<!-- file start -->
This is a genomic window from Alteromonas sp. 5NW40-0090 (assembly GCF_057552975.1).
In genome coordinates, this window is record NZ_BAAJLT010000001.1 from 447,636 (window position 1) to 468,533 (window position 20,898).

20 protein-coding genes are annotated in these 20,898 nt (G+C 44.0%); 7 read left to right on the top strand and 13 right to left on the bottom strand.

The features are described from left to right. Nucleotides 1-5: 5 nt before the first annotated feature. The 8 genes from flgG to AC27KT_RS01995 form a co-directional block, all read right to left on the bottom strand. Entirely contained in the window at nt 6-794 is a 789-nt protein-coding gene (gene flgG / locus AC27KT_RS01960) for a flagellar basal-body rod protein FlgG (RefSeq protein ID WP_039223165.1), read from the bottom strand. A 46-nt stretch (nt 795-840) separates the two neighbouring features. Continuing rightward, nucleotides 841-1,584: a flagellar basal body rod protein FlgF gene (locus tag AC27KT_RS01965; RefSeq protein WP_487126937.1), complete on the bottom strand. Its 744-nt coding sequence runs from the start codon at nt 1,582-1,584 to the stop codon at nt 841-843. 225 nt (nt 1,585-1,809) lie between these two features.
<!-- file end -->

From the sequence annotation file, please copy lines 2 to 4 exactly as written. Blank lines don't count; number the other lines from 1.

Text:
In genome coordinates, this window is record NZ_BAAJLT010000001.1 from 447,636 (window position 1) to 468,533 (window position 20,898).

20 protein-coding genes are annotated in these 20,898 nt (G+C 44.0%); 7 read left to right on the top strand and 13 right to left on the bottom strand.

The features are described from left to right. Nucleotides 1-5: 5 nt before the first annotated feature. The 8 genes from flgG to AC27KT_RS01995 form a co-directional block, all read right to left on the bottom strand. Entirely contained in the window at nt 6-794 is a 789-nt protein-coding gene (gene flgG / locus AC27KT_RS01960) for a flagellar basal-body rod protein FlgG (RefSeq protein ID WP_039223165.1), read from the bottom strand. A 46-nt stretch (nt 795-840) separates the two neighbouring features. Continuing rightward, nucleotides 841-1,584: a flagellar basal body rod protein FlgF gene (locus tag AC27KT_RS01965; RefSeq protein WP_487126937.1), complete on the bottom strand. Its 744-nt coding sequence runs from the start codon at nt 1,582-1,584 to the stop codon at nt 841-843. 225 nt (nt 1,585-1,809) lie between these two features.